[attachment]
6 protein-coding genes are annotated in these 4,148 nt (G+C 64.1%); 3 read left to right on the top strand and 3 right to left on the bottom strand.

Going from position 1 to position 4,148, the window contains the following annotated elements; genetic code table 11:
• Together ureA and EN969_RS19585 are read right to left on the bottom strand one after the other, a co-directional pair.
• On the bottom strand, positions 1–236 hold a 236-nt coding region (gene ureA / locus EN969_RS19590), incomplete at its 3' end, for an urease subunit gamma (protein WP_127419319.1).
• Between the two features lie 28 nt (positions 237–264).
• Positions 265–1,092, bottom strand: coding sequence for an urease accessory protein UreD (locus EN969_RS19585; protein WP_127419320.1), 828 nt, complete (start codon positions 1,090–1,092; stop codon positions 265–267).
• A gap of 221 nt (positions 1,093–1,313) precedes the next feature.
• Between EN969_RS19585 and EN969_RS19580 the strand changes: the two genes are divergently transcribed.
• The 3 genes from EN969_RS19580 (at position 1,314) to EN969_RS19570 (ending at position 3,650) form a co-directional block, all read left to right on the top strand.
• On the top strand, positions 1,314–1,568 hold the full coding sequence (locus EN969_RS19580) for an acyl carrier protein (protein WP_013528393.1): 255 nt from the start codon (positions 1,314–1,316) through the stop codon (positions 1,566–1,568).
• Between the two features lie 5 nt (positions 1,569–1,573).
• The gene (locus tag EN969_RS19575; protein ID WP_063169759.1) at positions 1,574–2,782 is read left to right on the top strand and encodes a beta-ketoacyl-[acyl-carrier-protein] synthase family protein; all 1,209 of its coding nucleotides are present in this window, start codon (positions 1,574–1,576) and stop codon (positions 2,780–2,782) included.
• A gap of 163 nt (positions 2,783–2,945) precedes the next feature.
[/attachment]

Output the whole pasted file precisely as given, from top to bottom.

6 protein-coding genes are annotated in these 4,148 nt (G+C 64.1%); 3 read left to right on the top strand and 3 right to left on the bottom strand.

Going from position 1 to position 4,148, the window contains the following annotated elements; genetic code table 11:
• Together ureA and EN969_RS19585 are read right to left on the bottom strand one after the other, a co-directional pair.
• On the bottom strand, positions 1–236 hold a 236-nt coding region (gene ureA / locus EN969_RS19590), incomplete at its 3' end, for an urease subunit gamma (protein WP_127419319.1).
• Between the two features lie 28 nt (positions 237–264).
• Positions 265–1,092, bottom strand: coding sequence for an urease accessory protein UreD (locus EN969_RS19585; protein WP_127419320.1), 828 nt, complete (start codon positions 1,090–1,092; stop codon positions 265–267).
• A gap of 221 nt (positions 1,093–1,313) precedes the next feature.
• Between EN969_RS19585 and EN969_RS19580 the strand changes: the two genes are divergently transcribed.
• The 3 genes from EN969_RS19580 (at position 1,314) to EN969_RS19570 (ending at position 3,650) form a co-directional block, all read left to right on the top strand.
• On the top strand, positions 1,314–1,568 hold the full coding sequence (locus EN969_RS19580) for an acyl carrier protein (protein WP_013528393.1): 255 nt from the start codon (positions 1,314–1,316) through the stop codon (positions 1,566–1,568).
• Between the two features lie 5 nt (positions 1,569–1,573).
• The gene (locus tag EN969_RS19575; protein ID WP_063169759.1) at positions 1,574–2,782 is read left to right on the top strand and encodes a beta-ketoacyl-[acyl-carrier-protein] synthase family protein; all 1,209 of its coding nucleotides are present in this window, start codon (positions 1,574–1,576) and stop codon (positions 2,780–2,782) included.
• A gap of 163 nt (positions 2,783–2,945) precedes the next feature.